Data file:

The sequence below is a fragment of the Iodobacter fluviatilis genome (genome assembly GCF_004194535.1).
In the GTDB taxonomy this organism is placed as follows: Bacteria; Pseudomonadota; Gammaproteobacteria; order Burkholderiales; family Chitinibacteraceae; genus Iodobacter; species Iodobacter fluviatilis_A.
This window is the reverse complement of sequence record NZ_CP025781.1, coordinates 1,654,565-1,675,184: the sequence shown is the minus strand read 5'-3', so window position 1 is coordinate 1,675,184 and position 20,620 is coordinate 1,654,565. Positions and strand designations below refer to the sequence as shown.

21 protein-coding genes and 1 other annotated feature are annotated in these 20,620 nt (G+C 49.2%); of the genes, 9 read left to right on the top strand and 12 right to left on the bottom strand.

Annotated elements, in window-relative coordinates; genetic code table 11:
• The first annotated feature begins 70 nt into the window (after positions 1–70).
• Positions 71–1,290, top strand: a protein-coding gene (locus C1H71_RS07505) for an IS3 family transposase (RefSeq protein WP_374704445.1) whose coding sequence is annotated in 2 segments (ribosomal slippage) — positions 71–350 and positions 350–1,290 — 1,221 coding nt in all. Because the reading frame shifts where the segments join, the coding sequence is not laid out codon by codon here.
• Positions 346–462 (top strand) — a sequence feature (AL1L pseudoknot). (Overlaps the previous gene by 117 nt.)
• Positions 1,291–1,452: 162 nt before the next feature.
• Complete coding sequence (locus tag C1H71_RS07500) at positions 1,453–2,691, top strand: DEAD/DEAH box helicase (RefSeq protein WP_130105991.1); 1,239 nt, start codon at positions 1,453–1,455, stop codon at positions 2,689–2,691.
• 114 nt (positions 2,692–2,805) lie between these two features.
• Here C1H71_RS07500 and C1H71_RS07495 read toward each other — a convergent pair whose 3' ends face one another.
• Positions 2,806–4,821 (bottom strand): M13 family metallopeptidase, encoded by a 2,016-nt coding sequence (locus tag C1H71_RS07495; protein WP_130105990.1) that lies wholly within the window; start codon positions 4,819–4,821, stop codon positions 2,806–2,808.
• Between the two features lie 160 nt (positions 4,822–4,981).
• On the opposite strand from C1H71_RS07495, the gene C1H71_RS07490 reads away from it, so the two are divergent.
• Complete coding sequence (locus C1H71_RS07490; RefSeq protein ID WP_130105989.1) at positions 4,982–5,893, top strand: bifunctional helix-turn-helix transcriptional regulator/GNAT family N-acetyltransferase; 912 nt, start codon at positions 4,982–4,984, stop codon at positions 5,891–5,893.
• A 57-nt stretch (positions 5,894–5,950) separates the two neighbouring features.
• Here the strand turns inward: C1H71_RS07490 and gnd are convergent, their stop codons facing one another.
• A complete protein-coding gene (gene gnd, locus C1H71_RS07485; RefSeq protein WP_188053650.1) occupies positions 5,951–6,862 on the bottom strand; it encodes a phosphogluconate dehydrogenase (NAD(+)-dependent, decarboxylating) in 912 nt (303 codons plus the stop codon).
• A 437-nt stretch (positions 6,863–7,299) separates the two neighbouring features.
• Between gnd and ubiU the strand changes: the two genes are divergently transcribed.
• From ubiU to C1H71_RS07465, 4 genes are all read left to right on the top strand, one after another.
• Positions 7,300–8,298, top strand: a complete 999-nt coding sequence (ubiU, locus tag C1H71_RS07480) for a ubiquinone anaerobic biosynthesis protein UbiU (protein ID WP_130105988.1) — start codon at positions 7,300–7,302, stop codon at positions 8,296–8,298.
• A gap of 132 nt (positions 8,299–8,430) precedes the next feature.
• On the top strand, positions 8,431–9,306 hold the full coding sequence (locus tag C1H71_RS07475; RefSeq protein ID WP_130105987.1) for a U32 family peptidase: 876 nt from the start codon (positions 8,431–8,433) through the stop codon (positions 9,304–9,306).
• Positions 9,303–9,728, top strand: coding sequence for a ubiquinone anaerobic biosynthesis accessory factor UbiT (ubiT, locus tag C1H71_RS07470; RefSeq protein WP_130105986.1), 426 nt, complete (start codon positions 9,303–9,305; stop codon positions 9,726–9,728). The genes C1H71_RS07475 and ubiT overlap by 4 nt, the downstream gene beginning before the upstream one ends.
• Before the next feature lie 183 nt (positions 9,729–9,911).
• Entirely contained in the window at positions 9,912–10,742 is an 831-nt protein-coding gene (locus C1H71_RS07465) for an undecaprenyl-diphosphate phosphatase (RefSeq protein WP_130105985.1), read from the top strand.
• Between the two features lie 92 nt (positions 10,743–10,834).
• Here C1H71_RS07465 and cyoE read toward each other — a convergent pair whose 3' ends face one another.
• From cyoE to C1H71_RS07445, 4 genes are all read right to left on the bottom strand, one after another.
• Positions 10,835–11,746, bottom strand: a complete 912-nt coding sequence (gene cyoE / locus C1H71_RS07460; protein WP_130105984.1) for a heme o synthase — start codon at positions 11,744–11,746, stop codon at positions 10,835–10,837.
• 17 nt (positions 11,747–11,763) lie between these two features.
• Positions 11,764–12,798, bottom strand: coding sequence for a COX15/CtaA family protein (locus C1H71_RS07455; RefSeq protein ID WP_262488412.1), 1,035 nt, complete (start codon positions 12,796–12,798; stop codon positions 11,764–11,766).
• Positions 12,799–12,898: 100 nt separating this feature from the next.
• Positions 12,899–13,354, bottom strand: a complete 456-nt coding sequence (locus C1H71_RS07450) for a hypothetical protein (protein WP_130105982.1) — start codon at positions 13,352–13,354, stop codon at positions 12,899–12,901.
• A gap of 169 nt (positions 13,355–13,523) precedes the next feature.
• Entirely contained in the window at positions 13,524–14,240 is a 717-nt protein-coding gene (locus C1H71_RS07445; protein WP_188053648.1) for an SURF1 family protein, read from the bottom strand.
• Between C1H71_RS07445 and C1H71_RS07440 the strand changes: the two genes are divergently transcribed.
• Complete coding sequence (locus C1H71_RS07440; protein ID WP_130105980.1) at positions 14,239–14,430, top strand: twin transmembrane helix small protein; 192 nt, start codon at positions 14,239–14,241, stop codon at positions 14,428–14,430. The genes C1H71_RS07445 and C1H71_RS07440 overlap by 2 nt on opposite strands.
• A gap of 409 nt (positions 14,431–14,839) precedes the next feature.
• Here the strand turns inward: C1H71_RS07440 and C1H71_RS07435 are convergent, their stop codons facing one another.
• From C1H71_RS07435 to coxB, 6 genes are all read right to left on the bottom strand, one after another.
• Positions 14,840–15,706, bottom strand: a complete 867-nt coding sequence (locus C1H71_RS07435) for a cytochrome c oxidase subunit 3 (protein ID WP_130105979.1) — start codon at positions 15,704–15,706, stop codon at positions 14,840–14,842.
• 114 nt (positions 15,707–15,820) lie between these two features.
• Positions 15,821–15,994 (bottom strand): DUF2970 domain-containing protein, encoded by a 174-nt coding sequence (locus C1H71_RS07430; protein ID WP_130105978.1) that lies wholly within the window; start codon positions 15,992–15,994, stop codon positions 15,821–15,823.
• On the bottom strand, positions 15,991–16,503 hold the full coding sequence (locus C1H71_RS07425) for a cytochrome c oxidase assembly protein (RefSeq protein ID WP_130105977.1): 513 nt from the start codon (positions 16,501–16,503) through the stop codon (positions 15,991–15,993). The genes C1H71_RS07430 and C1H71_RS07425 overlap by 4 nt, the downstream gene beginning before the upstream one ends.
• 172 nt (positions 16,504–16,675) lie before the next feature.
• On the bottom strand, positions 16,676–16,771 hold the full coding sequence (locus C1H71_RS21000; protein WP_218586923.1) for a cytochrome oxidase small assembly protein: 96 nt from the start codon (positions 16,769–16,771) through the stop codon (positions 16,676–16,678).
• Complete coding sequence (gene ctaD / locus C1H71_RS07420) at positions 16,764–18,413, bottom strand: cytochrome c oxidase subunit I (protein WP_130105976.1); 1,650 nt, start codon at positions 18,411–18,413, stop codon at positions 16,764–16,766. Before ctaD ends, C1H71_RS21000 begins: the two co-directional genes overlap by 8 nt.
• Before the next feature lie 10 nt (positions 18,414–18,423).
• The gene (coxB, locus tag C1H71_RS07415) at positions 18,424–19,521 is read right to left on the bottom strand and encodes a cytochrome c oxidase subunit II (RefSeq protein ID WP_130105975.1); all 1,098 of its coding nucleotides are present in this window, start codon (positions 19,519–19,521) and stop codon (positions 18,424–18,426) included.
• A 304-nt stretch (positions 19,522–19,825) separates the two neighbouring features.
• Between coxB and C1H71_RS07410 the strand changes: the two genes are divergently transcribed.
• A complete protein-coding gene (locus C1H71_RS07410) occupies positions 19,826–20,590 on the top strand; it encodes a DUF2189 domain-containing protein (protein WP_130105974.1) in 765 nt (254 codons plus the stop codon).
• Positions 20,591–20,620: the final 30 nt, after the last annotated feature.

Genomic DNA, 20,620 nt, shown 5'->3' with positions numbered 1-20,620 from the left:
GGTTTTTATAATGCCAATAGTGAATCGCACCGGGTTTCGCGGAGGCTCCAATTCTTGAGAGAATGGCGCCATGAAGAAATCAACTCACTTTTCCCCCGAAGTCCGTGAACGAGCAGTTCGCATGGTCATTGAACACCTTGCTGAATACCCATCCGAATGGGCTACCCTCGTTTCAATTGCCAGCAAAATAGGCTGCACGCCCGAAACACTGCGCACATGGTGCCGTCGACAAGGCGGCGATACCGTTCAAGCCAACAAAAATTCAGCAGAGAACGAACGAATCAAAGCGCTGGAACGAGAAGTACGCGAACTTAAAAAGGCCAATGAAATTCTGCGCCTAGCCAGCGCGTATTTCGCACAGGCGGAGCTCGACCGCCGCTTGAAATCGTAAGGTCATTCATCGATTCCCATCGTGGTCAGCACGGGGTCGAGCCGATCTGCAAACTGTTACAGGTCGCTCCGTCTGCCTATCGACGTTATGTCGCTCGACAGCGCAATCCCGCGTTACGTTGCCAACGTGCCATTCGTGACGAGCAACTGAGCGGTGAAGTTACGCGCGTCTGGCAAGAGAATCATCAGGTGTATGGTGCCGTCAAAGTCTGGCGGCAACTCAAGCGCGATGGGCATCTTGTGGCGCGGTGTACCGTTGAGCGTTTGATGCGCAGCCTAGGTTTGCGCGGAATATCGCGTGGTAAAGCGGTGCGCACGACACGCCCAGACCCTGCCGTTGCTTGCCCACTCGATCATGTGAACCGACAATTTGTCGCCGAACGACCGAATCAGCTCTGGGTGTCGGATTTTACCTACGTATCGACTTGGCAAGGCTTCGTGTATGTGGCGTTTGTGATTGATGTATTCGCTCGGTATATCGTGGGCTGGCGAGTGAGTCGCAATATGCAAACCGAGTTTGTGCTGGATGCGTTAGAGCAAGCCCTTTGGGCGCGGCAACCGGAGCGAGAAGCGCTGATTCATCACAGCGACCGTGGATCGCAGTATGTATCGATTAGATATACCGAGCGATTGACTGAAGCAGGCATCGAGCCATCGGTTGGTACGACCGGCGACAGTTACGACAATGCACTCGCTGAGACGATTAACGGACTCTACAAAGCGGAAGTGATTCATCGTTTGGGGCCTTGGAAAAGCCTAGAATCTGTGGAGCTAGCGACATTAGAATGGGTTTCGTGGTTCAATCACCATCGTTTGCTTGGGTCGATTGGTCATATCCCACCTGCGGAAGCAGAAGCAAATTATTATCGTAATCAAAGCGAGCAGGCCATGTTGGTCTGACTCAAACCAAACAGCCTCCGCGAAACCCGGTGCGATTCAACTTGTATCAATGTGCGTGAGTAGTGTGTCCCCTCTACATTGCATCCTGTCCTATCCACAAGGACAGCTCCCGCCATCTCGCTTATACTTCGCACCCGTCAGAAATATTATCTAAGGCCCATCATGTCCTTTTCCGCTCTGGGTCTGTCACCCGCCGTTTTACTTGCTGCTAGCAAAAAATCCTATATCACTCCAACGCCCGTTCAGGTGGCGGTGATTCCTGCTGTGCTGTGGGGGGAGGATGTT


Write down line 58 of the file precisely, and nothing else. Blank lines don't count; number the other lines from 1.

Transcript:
GGTTTTTATAATGCCAATAGTGAATCGCACCGGGTTTCGCGGAGGCTCCAATTCTTGAGAGAATGGCGCCATGAAGAAATCAACTCACTTTTCCCCCGAAGTCCGTGAACGAGCAGTTCGCATGGTCATTGAACACCTTGCTGAATACCCATCCGAATGGGCTACCCTCGTTTCAATTGCCAGCAAAATAGGCTGCACGCCCGAAACACTGCGCACATGGTGCCGTCGACAAGGCGGCGATACCGTTCAAGCCAACAAAAATTCAGCAGAGAACGAACGAATCAAAGCGCTGGAACGAGAAGTACGCGAACTTAAAAAGGCCAATGAAATTCTGCGCCTAGCCAGCGCGTATTTCGCACAGGCGGAGCTCGACCGCCGCTTGAAATCGTAAGGTCATTCATCGATTCCCATCGTGGTCAGCACGGGGTCGAGCCGATCTGCAAACTGTTACAGGTCGCTCCGTCTGCCTATCGACGTTATGTCGCTCGACAGCGCAATCCCGCGTTACGTTGCCAACGTGCCATTCGTGACGAGCAACTGAGCGGTGAAGTTACGCGCGTCTGGCAAGAGAATCATCAGGTGTATGGTGCCGTCAAAGTCTGGCGGCAACTCAAGCGCGATGGGCATCTTGTGGCGCGGTGTACCGTTGAGCGTTTGATGCGCAGCCTAGGTTTGCGCGGAATATCGCGTGGTAAAGCGGTGCGCACGACACGCCCAGACCCTGCCGTTGCTTGCCCACTCGATCATGTGAACCGACAATTTGTCGCCGAACGACCGAATCAGCTCTGGGTGTCGGATTTTACCTACGTATCGACTTGGCAAGGCTTCGTGTATGTGGCGTTTGTGATTGATGTATTCGCTCGGTATATCGTGGGCTGGCGAGTGAGTCGCAATATGCAAACCGAGTTTGTGCTGGATGCGTTAGAGCAAGCCCTTTGGGCGCGGCAACCGGAGCGAGAAGCGCTGATTCATCACAGCGACCGTGGATCGCAGTATGTATCGATTAGATATACCGAGCGATTGACTGAAGCAGGCATCGAGCCATCGGTTGGTACGACCGGCGACAGTTACGACAATGCACTCGCTGAGACGATTAACGGACTCTACAAAGCGGAAGTGATTCATCGTTTGGGGCCTTGGAAAAGCCTAGAATCTGTGGAGCTAGCGACATTAGAATGGGTTTCGTGGTTCAATCACCATCGTTTGCTTGGGTCGATTGGTCATATCCCACCTGCGGAAGCAGAAGCAAATTATTATCGTAATCAAAGCGAGCAGGCCATGTTGGTCTGACTCAAACCAAACAGCCTCCGCGAAACCCGGTGCGATTCAACTTGTATCAATGTGCGTGAGTAGTGTGTCCCCTCTACATTGCATCCTGTCCTATCCACAAGGACAGCTCCCGCCATCTCGCTTATACTTCGCACCCGTCAGAAATATTATCTAAGGCCCATCATGTCCTTTTCCGCTCTGGGTCTGTCACCCGCCGTTTTACTTGCTGCTAGCAAAAAATCCTATATCACTCCAACGCCCGTTCAGGTGGCGGTGATTCCTGCTGTGCTGTGGGGGGAGGATGTT